Depression: Small Steps and Giant Leaps.

Depression: Small Steps and Giant Leaps.

When I was in school I was “The Clever One”. I was the girl who could be relied upon to do well in tests and to have answers to whatever questions teachers might ask. I was good at that sort of thing. If I had a talent, then school was it.

In uni, much was the same. I had a stupidly small number of lectures per week and a stupidly long reading list. I went to maybe a handful of lectures each year, read the books, did the essays and exams and came out with a good degree.

I guess it sounds good, doesn't it? Boastful even. But that's not what I'm trying to do. You see, I was good at learning, I was good at knowing things. But I was bad at working.

Being “clever” hasn't helped me much since I left uni. In the real world, it doesn't matter if you test well because the real challenges aren't graded. You can't just know the right answers, you have to be able to be strong about practical things, too. And that's not something I'm so great at sometimes.

I think a lot of people who know me would count my greatest asset to be my big ol' brain. And in many ways they'd be right. But my head is also my own worst enemy. It's what makes me over-think and over-analyse everything. It's what makes me find barbs in every compliment. It's what makes me withdrawn and sullen. It's where my anxiety and depression lives.

Those of you familiar with my style know I tend to wander around my point for a little while before finally getting to it. I'm a meanderer. So bear with me and just enjoy the ride.

For anyone who suffers from depression, I'm covering familiar ground, I bet. You know how our brains work against us. You know that no matter how wonderful our nearest and dearest are, those hateful little voices in our head like to remind us that nobody really likes us. How could they? You know what it's like to wake up in the morning and remember some tiny task that needs to be done (small things, like having a shower or unloading the dishwasher), and think that it'd be so much easier to just lie back down, close your eyes and will yourself to die. Then, it doesn't matter how clever you are, suddenly your brain is not on your side.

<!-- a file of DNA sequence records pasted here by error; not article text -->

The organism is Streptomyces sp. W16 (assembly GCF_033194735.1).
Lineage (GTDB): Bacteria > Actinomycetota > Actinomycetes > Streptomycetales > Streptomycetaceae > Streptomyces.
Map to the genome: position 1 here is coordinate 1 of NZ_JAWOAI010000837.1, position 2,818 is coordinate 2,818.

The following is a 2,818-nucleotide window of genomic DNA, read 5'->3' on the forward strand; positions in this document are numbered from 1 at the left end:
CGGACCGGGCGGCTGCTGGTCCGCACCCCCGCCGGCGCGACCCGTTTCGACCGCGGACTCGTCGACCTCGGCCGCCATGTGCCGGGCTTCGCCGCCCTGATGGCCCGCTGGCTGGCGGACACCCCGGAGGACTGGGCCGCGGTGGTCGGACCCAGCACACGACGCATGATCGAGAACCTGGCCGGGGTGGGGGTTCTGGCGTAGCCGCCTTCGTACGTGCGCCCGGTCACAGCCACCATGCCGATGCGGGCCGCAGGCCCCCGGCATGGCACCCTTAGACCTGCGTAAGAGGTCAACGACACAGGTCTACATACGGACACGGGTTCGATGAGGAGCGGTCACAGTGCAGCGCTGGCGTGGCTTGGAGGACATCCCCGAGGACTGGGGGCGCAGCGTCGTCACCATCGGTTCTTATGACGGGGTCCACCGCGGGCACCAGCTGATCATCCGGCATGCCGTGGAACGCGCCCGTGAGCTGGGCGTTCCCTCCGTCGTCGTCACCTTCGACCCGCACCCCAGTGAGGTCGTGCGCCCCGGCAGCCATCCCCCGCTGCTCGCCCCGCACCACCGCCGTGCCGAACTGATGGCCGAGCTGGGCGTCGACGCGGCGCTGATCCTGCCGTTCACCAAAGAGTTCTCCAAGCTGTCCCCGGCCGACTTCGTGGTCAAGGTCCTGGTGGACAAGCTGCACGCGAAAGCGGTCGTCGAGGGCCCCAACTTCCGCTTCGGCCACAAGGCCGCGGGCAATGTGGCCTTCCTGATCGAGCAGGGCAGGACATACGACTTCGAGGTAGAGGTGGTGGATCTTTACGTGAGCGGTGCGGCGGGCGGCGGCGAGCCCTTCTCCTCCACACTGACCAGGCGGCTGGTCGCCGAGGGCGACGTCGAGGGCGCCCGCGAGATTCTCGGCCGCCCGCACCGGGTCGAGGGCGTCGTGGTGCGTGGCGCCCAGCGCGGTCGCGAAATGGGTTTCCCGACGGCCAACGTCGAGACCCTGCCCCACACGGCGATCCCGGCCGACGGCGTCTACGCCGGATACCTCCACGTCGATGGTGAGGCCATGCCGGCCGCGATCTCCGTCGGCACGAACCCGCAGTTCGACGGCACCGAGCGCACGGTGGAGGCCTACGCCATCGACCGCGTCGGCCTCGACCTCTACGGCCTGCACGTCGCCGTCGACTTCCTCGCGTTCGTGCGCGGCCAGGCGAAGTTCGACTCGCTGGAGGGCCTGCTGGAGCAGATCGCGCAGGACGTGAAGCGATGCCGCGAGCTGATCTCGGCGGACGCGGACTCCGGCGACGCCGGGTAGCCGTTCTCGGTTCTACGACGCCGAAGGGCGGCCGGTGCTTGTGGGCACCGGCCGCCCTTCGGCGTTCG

Part of being depressed is gritting our teeth and bearing it when people tell us to cheer up or get over it. It's having no good answer when somebody asks what you have to be depressed about, or reminds you that so many people are worse off than you are. Those are people who might feel misery at points in their lives, but they'll never understand what depression is.

Depression is a medical condition. It's not just someone being a misery-guts or being lazy or being dramatic. It's a condition that is, in many, deadly. It's a condition that can make you feel so terrible that you try to slice the bad feelings out of your very skin, or swallow handfuls of pills just hoping that they'll numb the pain before you die.

In these days of Facebook, Twitter and all those other sites that allow instant venting, I have often felt uncomfortable when people “overshare”. I squirm in my seat a little every time somebody discusses their changed medication, their therapists or their myriad mental problems. But... why should I judge them so harshly? At the end of the day, if I judge them then I'm doing the same thing as so many other narrow-minded cretins out there. You know the types. They're the people who look at a self harmer and say “Oh, s/he's just doing it for attention.” My God, that offhand declarative makes my spine feel like it might blister with anger. It never seems to occur to such people that if a person is willing to cut chunks out of their flesh that maybe they need some attention!